It was one of those scenes from Yash Raj Films or Dharma productions.
The sun was about to set. The sky was clear, with just the right sprinkling of clouds to refract the golden light and make it insta-interesting.
The breeze was just the right amount of cool. The one thing Bangalore boasts of, it’s weather, was doing it’s job right that evening. Tall, lush, half a century old trees lined the huge gym-khana ground in perfect discipline. Interspersed with park benches made of cold stone, atop the uneven stadium stairs that circled the ground.
Young men and women and children were playing, exercising, walking, jogging, talking. A swearing match was on in the cricket pitch adjacent to the football ground. The campus gym-khana was bursting with energy. Like it had done for a century and half now.
Abhishek hobbled to the bench beneath the Gulmohar tree almost along the center of the ground, facing the setting sun. He rested his walking stick along the trunk of the tree, adjusted his dark thick rimmed glasses and slowly sat down on the left end of the bench, knee joints cracking as he did so. He swung his bulging black back-pack off his shoulders and placed it in the center of the bench.
He sighed and stared onto the hyper-active ground. This part of the world hadn’t changed in 4 decades. And neither had he. He was happy seeing and not being a part of the mayhem. He unzipped his bag and took out a book, carefully opened the page where the bookmark was and placed the bookmark towards the back of the book.
As he was engrossed in reading in the dying sunlight, another figure hobbled to the bench, placed her stick along the Gulmohar tree to the right of the bench and slowly sat down. Cursing softly as her bones and muscles ached.
She also placed her bag in the center of the bench in front of Abhishek’s, took out her phone and took a focused shot of a tiny kid running into the sunset as the golden turned crimson. She stared at Abhishek, engrossed in his book for a moment, as she had done often once, before speaking.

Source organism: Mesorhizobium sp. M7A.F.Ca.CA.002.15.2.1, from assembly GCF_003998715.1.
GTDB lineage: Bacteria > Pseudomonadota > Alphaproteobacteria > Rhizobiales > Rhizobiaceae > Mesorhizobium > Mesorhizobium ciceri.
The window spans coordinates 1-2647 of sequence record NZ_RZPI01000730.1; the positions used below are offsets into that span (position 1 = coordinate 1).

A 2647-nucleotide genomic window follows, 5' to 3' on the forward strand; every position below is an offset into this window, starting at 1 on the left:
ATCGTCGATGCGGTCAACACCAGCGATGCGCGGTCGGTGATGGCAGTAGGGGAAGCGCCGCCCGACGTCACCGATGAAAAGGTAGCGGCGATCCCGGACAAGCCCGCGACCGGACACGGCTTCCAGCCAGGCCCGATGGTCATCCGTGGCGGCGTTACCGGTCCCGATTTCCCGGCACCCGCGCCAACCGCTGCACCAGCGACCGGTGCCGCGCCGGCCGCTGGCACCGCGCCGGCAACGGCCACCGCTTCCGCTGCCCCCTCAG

“Old habits die hard? Or you were training all your life to be 80?” – Natasha said, softly with a slight smile in her voice.
“Hey!” Abhishek looked up from the book, raised a wrinkled large hand and turned his head. He smiled. He smiled and the smile was as young and innocent as it had been four decades back when she had first fallen in love with him.
Natasha took his hand in hers. Their fingers entwined. Thin, wrinkled, leathery hands that had seen a long, long life.
The universe paused for a moment then. The touch that had eluded both for a long time, brought out lost emotions and forgotten feelings from beneath layers and layers of “reality” and “life”. Like a new fresh sprout shooting out of the earth.
The sun set as they sat there in silence. Looking onto the ground, observing, reminiscing.
“You never finished 50 shades of Grey?” Natasha asked, pseudo wide eyed, teasing, as she noticed the book cover.
“Well….you know. You never finished reading it out loud while I had my eye thing going. Your thesis came before this. And then life happened. So here I am, finishing what you started 40 years back.” He said, a grin forming and his dark eyes, beneath those soft feather like eye-lashes, sparkling with humor as his now wrinkled and lined face started turning red, from the forehead down to the neck. He had always been the text book example of blushing. A trait that had raised his cuteness rating with the fairer sex for a while then.